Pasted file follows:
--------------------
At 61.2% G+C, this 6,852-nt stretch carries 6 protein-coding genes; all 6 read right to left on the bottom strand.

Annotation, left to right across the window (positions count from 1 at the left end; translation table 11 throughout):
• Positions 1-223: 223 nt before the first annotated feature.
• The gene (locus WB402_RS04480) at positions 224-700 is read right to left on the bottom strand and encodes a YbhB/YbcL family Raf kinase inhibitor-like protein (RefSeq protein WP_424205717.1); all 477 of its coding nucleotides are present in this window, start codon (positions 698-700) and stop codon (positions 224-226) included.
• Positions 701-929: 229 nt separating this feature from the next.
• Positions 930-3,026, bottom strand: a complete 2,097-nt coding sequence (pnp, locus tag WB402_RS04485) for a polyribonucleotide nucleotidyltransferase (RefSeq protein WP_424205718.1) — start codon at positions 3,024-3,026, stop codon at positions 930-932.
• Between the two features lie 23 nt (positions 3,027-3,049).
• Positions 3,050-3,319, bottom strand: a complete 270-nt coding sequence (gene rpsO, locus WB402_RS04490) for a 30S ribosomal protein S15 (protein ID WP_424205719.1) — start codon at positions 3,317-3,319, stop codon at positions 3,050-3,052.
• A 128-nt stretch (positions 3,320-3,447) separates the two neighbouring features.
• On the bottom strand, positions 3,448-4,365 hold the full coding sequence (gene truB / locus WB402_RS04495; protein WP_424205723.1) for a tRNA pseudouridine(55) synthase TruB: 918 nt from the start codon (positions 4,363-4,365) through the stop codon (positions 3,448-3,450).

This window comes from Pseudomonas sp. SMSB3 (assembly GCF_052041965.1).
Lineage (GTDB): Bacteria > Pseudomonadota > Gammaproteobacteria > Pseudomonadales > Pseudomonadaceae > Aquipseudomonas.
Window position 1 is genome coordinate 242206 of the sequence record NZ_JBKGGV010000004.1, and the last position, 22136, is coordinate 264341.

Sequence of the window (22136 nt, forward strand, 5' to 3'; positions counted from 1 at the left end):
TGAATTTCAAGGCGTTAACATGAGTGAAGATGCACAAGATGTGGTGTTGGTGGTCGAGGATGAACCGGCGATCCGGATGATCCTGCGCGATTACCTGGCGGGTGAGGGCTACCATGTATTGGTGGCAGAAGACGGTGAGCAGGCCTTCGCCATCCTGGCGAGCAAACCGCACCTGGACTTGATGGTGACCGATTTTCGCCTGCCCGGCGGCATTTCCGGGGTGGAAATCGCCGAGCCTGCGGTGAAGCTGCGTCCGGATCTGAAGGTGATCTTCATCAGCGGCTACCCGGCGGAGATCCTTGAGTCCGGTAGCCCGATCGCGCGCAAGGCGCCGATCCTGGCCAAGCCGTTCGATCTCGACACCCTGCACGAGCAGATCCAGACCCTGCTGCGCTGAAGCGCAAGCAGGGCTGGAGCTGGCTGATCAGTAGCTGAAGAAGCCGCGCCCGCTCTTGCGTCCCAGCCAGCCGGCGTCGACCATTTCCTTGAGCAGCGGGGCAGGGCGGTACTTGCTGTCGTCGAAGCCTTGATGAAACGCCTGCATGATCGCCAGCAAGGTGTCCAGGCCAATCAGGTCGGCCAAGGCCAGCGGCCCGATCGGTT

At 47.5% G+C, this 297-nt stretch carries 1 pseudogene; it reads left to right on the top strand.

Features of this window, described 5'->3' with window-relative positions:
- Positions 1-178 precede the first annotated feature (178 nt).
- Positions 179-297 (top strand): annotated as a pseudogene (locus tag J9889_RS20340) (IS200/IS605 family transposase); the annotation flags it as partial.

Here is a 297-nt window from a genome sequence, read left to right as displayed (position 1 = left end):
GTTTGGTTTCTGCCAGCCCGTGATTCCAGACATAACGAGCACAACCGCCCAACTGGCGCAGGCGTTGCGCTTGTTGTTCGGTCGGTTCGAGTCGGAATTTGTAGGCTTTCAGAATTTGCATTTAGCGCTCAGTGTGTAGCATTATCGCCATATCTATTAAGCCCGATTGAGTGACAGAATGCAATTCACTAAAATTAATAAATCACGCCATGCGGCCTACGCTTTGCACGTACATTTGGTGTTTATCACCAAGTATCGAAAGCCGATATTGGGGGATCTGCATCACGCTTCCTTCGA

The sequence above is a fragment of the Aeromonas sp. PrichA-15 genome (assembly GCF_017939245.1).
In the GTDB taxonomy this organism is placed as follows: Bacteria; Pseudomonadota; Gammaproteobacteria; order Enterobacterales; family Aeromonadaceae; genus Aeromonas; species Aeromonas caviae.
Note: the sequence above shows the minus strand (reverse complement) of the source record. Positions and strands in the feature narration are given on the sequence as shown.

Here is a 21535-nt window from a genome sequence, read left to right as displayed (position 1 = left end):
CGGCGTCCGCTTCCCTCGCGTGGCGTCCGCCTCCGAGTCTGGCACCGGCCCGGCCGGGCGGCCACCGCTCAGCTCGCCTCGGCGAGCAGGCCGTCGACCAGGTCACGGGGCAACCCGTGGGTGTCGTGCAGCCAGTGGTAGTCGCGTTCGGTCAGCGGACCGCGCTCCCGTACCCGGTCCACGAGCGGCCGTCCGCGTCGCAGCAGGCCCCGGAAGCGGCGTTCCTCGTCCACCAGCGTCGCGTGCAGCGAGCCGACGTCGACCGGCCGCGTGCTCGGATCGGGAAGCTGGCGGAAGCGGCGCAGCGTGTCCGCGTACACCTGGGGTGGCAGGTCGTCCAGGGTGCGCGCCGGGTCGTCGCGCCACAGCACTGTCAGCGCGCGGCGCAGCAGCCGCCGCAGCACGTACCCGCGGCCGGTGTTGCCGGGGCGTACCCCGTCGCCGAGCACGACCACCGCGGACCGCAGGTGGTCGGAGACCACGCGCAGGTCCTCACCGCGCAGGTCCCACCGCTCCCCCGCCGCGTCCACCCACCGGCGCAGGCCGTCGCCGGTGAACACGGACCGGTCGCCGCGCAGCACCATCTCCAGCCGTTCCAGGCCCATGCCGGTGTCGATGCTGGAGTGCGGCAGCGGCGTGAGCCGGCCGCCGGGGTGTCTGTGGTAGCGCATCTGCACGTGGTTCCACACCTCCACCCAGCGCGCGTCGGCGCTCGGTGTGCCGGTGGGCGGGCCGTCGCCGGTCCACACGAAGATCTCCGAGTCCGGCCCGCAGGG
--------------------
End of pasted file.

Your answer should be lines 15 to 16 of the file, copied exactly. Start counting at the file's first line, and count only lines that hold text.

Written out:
TGAATTTCAAGGCGTTAACATGAGTGAAGATGCACAAGATGTGGTGTTGGTGGTCGAGGATGAACCGGCGATCCGGATGATCCTGCGCGATTACCTGGCGGGTGAGGGCTACCATGTATTGGTGGCAGAAGACGGTGAGCAGGCCTTCGCCATCCTGGCGAGCAAACCGCACCTGGACTTGATGGTGACCGATTTTCGCCTGCCCGGCGGCATTTCCGGGGTGGAAATCGCCGAGCCTGCGGTGAAGCTGCGTCCGGATCTGAAGGTGATCTTCATCAGCGGCTACCCGGCGGAGATCCTTGAGTCCGGTAGCCCGATCGCGCGCAAGGCGCCGATCCTGGCCAAGCCGTTCGATCTCGACACCCTGCACGAGCAGATCCAGACCCTGCTGCGCTGAAGCGCAAGCAGGGCTGGAGCTGGCTGATCAGTAGCTGAAGAAGCCGCGCCCGCTCTTGCGTCCCAGCCAGCCGGCGTCGACCATTTCCTTGAGCAGCGGGGCAGGGCGGTACTTGCTGTCGTCGAAGCCTTGATGAAACGCCTGCATGATCGCCAGCAAGGTGTCCAGGCCAATCAGGTCGGCCAAGGCCAGCGGCCCGATCGGTT

At 47.5% G+C, this 297-nt stretch carries 1 pseudogene; it reads left to right on the top strand.